BELFAST, Maine — Rain may have soaked this summer’s tourist season, but it didn’t sink it.
Business owners and tourism industry officials agreed this week that the wet start to summer definitely slowed the influx of visitors and dampened the economic climate.
However, the weather’s change for the better in August and a hoped-for normal fall should make the overall picture for the season a lot less troubling, they said.
“It is no secret that the weather early this season was challenging for tourism in the New England region, not just for us. The weather has always been one of the biggest factors for us because we are a drive-to destination,” Steve Lyons, marketing director of the Maine Office of Tourism, said this week. “We hear reports that it’s gotten better in August. It’s certainly not going to break any records, but we’re optimistic it will be a half-decent season.”
Lyons said 2008 was the wettest summer in 130 years and that even more rain was recorded in 2009. Despite that, many businesses that rely on tourism appear to have done better than expected, he said.
Lyons noted that bookings on the Cat high-speed ferry to Nova Scotia were up this summer as were reservations at campgrounds in the Kennebec Valley region. He said inquiries at tourist centers in the Down East and Acadia regions also reported being above last year’s. He said restaurants, museums, galleries and specialty stores also tend to do well during periods of poor weather.
Dan Fox, owner of Fox Landing restaurant overlooking Penobscot Bay in Belfast, reported a strong summer despite the poor weather. Fox said he anticipated a down season and designed his menu more toward local residents, although he counts on tourists as well because Fox Landing is handy to the many motels along Route 1.
“Our business is up, but we’re gearing more to the locals. We’ve still got the tourists but we’re getting more locals. We want the locals, they’re here all year,” Fox said. “I can’t complain. For the economy and the weather, you combine them, we’re still doing OK and those were the two negatives this year.”
Jaimie Logan, executive director of the Boothbay Harbor Regional Chamber of Commerce, said businesses offering outdoor activities, boat excursions and restaurants with outdoor dining were “definitely” hurt by the wet beginning to summer. She said she would have a better handle on the situation by the end of next month.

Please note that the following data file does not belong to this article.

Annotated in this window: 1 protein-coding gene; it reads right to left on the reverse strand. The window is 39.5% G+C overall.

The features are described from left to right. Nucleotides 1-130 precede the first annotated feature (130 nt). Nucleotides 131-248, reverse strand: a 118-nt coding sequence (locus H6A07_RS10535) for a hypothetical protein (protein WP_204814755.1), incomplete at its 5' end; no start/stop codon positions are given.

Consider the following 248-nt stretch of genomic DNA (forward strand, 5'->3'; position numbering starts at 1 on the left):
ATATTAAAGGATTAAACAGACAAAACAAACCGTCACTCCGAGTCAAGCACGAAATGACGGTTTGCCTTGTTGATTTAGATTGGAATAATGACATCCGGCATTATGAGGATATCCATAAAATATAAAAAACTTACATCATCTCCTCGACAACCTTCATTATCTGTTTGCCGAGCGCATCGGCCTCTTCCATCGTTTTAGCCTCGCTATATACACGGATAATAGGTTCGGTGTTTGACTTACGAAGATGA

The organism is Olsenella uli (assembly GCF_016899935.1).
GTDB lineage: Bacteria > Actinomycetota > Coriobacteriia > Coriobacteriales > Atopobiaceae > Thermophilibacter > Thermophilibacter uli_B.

“I’ve been in the tourism and chamber business long enough to know you can’t make observations until the season is over, and September and October are very important to the overall season,” Logan said. “For many of our businesses, June and the first part of July were very difficult because of all the rain. We’ve polled the members and it was not down across the board. There were pockets within the business sector that were doing quite well.”
Logan said that cool, wet weather does have its advantages for certain segments of the market. She said tourists from Southern states seem to relish the gloom because weather conditions are often the opposite back home.
“The cool and rain was welcome,” she said. “They loved it. They got the fog and the foghorns.”
The wet weather was a boon to business for Michael Hurley, owner of the Colonial Theatre in Belfast, who said attendance was strong during June and July. Hurley speculated that people were more likely to go to the movies when faced with being confined to a cottage or motel room on a rainy night.
“The movie business was fine,” Hurley said. “Hollywood keeps putting out great movies and people keep going to the movies. From ‘Harry Potter’ to ‘The Hangover,’ it was a great summer. Looking around town, August looked good in Belfast, but July was deadville, but that was because of the weather.”
Another Belfast businessman, Neal Parent of Parent Gallery, said there was a significant drop-off in traffic at the gallery during June but it picked up in July and August. Parent keeps a log of each person entering the gallery, and patrons went from about 500 in July to more than 1,000 last month.
“The last few years have been inconsistent but we were up in July,” Parent said. “I think I see signs of things turning around. The last two summers have been soft, no doubt about it, but people are much more positive than they were last summer.”
One area where traffic was off is the lodging business. Greg Dugal of the Maine Innkeepers Association said lodging is at the “very end of the discretionary dollar trail” and that when bad weather hits, it resounds throughout the industry. People who plan on heading to Maine for a weekend will back off if rain is predicted, he said.
Dugal said the most recent sales tax figures indicated that lodging was off 11.8 percent in June compared to last year. Lodging industry monitor Smith Travel Research Co. reported that bookings were off 14 percent through July. Restaurants, in comparison, were off just 1 percent, he said.
Dugal said things had picked up in August and bookings for September and the October foliage season were also on the upswing. He said the Columbus Day weekend is always one of the year’s busiest in terms of lodging.
Fortunately for innkeepers, a spate of hot, humid weather in the cities to the south prompted people to rush to Maine last month, Dugal said. He added, however, that remnants of Hurricane Bill and Tropical Storm Danny on successive weekends managed to chip away at some of the activity.
“It’s by no means been a catastrophe for the tourism industry, but for the lodging industry it’s been a tough year,” he said. “Weather is the key. Throw in a dose of bad weather with a bad economy and you’re in trouble. The only thing more important for our industry is the weather everywhere else. When it’s humid in Boston and New York in August, people come to Maine in droves.”